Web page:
We have a single frequency, so according to A.P.'s argument, this should be non-zero, since our quantum state contains photons which are polarized along $x$ and photons which are polarized along $y$. However, it is zero! What happened here?

The point is that A.P.'s argument relies on classical field amplitudes and their statistics. His answer thus raises a relevant restriction with regards to classical fields, but it is incomplete for quantum states of the electromagnetic field. For Fock states, we can populate different polarization directions without this being the same state as photons along the average direction. This is the core difference to the classical treatment.

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You are correct, but the light does have to be really really monochromatic and the polarization has to be strictly defined and exactly fixed.
As you point out, if you examine the light through a fixed polarizing filter and if its amplitude changes over some period of time, then there must be more than one frequency present. Polarization can be linear or circular or something in between, but must be fixed for the duration. The length of the observation and the amount of change that can be measured obviously limit the degree to which you can claim only a single frequency is present.

[ To be fair, 'monochromatic' would usually be interpreted to mean a very narrow band of frequencies, as from a laser, rather than just one frequency. Strictly, a single frequency necessarily lasts unchanged for an infinite length of time ]

Polarized light is not necessarily monochromatic. A single beam may contain two wavelengths (frequencies) both with the same well-defined fixed polarization.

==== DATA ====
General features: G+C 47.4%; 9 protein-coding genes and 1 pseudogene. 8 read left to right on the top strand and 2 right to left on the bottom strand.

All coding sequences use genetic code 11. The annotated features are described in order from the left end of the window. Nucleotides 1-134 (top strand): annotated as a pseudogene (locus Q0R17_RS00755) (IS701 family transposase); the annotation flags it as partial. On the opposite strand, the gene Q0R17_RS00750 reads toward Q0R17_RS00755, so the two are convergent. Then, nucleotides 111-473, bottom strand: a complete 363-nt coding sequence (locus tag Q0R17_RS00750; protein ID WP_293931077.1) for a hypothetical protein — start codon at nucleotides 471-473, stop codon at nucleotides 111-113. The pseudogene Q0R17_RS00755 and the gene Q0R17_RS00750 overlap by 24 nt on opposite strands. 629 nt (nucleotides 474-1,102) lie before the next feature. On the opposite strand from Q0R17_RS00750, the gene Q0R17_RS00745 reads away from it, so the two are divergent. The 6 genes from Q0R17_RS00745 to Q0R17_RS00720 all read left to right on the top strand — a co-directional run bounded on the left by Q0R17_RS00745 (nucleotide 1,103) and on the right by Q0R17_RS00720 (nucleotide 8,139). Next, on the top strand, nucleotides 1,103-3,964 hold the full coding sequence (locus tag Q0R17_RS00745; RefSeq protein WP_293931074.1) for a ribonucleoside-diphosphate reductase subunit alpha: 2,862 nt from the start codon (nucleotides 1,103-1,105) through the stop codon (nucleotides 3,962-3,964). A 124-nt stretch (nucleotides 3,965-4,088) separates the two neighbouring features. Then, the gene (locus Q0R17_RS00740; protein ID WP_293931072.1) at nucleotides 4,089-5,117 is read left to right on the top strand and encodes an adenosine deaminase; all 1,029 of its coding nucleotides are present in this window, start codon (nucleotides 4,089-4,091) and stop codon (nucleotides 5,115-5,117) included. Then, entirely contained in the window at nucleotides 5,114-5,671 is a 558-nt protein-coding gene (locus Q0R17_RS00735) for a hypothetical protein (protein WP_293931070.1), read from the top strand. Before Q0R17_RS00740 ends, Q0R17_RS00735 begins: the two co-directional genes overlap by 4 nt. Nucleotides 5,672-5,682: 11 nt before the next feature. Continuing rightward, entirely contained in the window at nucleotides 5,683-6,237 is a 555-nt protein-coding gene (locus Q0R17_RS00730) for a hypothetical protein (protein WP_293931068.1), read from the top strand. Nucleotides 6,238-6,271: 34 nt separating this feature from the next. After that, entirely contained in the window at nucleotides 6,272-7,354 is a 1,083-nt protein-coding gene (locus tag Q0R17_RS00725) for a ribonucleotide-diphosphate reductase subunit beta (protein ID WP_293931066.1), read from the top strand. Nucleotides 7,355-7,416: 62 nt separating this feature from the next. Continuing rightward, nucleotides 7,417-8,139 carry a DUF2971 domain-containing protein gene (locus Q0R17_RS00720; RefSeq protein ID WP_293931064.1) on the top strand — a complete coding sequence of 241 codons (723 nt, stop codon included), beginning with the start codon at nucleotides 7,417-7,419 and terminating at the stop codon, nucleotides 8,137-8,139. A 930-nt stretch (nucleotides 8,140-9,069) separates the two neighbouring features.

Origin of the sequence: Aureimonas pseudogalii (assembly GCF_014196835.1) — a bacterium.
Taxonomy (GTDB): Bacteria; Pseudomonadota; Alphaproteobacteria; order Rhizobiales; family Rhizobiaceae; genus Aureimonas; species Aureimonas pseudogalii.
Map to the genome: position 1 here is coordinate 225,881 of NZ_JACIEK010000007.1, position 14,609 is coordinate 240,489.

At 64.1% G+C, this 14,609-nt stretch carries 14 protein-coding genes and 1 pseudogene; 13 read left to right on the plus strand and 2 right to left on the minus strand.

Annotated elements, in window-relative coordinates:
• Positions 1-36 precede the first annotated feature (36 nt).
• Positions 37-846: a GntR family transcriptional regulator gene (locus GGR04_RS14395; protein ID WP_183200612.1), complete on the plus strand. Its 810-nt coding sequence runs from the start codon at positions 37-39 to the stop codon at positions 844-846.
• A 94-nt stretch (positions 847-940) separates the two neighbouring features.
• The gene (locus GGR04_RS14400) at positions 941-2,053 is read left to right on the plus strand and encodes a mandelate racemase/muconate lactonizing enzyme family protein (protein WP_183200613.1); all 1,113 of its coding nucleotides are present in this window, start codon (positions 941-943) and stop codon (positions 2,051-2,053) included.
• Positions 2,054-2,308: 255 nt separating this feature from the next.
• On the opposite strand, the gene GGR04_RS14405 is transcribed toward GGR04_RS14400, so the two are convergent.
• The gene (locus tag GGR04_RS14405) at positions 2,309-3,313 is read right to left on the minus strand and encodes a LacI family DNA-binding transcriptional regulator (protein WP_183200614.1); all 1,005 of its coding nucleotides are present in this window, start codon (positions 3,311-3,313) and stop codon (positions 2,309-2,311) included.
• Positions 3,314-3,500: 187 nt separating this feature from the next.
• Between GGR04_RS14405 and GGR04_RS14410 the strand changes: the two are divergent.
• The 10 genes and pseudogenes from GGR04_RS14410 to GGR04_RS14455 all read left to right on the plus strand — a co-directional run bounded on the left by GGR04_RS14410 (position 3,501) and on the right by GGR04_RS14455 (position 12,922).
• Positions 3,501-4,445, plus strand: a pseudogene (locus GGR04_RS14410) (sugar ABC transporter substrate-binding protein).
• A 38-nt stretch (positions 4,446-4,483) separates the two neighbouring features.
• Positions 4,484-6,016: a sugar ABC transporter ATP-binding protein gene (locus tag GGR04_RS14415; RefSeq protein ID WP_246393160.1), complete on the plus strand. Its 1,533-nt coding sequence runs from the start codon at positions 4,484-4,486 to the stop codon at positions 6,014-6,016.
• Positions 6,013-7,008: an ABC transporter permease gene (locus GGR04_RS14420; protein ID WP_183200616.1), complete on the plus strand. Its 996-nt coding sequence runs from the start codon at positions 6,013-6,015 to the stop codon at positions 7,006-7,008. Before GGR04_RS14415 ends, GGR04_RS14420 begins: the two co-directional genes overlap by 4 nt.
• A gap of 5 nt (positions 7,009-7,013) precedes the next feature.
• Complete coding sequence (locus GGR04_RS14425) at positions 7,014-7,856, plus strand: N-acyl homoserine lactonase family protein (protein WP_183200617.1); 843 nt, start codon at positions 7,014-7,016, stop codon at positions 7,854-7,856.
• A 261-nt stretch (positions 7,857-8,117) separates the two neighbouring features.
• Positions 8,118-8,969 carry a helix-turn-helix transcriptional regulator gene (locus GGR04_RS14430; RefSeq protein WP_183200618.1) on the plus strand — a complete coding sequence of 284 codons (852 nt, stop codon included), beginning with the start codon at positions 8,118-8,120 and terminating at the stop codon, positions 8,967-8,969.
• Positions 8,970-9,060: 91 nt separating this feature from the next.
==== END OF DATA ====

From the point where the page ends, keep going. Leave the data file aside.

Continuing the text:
[Edit] The emission or measurement of a single photon is a quantum-mechanical event associated with a certain region of spacetime. As such it cannot be strictly monochromatic. By definition a single frequency would occupy all of spacetime.

Nothing in the real world can be considered purely monochromatic

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    $\begingroup$ Thanks for the answer @RogerWood If we consider a perfectly monochromatic wave (which exists only mathematically), that will always be polarized. Am I right? $\endgroup$ – mithusengupta123 Feb 28 at 11:10
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    $\begingroup$ I'm not sure monochromatic means it's not unpolarized. Waves can have the same frequency and different polarizations, and all "unpolarized" means is there's a superposition of different polarizations. $\endgroup$ – Señor O Feb 28 at 18:31
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    $\begingroup$ @SeñorO a superposition of different polarizations will give you another polarization. Unpolarized means a mixture, not a superposition. $\endgroup$ – Ruslan Feb 28 at 18:46